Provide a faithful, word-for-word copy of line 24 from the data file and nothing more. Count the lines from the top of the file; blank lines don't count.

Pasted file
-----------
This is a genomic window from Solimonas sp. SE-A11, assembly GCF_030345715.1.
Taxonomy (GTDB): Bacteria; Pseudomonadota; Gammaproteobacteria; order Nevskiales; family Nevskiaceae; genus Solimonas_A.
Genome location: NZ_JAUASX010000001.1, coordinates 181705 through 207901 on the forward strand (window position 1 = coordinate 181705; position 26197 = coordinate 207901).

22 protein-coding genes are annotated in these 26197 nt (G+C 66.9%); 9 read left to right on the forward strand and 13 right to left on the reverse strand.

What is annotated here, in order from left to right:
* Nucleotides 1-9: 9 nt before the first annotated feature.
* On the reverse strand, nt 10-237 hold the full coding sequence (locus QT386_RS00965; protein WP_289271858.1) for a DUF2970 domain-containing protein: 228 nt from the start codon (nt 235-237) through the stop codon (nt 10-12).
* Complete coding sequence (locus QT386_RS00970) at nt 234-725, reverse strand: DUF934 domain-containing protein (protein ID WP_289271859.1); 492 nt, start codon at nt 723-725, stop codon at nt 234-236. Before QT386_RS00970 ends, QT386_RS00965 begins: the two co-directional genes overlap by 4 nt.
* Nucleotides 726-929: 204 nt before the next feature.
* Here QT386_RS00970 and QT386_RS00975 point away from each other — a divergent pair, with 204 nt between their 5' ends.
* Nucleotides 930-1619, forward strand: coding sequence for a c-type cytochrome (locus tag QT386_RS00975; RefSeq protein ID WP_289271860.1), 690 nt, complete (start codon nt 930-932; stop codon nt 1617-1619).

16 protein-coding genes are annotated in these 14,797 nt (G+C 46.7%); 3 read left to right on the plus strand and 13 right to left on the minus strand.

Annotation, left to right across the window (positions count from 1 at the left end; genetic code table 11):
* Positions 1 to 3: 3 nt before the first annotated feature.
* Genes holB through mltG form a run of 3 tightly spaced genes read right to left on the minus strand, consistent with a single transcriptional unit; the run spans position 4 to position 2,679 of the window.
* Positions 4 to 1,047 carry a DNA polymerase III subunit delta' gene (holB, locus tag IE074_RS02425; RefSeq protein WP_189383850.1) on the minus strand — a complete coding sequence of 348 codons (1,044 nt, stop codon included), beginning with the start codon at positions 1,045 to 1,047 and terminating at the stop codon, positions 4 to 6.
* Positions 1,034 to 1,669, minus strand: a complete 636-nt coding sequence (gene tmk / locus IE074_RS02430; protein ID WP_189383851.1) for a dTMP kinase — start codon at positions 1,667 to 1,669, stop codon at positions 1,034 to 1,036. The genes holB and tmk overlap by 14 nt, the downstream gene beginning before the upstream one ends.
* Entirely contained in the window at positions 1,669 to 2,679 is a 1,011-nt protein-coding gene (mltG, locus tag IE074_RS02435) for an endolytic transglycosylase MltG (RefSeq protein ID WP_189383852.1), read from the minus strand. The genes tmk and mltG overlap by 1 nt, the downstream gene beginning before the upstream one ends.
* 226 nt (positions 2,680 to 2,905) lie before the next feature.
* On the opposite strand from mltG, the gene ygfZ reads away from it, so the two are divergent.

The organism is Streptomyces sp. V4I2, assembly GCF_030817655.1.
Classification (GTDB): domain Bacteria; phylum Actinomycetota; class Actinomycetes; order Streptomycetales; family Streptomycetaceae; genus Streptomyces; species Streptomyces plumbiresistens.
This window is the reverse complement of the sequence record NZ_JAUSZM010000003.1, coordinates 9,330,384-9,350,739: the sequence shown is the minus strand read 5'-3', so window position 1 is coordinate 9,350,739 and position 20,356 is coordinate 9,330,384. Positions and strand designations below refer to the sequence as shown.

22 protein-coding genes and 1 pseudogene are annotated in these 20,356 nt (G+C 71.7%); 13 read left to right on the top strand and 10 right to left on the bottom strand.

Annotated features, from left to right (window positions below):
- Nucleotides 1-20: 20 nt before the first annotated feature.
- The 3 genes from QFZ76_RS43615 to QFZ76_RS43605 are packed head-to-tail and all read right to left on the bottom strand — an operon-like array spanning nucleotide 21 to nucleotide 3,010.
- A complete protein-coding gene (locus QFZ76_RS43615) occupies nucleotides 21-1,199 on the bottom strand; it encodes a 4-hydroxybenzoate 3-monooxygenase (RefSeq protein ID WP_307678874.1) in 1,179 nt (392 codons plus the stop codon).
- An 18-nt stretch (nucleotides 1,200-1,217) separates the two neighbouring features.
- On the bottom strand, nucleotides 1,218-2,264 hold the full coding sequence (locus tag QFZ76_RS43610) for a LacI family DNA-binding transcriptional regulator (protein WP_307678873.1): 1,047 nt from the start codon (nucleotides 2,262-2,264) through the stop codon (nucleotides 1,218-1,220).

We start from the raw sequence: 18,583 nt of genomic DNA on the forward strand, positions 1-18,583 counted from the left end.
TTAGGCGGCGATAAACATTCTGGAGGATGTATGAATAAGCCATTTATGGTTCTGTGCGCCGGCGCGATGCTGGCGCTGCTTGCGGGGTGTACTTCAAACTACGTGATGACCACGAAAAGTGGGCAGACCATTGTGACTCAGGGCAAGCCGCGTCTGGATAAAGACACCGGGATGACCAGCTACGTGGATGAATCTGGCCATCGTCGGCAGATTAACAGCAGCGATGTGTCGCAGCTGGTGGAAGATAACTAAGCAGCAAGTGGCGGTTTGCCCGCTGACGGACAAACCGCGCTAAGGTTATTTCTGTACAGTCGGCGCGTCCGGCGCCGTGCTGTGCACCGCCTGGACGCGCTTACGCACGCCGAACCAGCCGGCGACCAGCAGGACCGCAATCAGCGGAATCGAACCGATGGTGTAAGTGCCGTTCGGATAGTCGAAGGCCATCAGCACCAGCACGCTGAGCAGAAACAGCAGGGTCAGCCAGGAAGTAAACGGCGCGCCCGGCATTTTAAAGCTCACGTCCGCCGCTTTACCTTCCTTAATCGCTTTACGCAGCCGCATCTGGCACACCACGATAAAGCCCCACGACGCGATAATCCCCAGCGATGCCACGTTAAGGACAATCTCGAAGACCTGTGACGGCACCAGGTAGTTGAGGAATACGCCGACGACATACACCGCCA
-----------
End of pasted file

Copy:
22 protein-coding genes and 1 pseudogene are annotated in these 20,356 nt (G+C 71.7%); 13 read left to right on the top strand and 10 right to left on the bottom strand.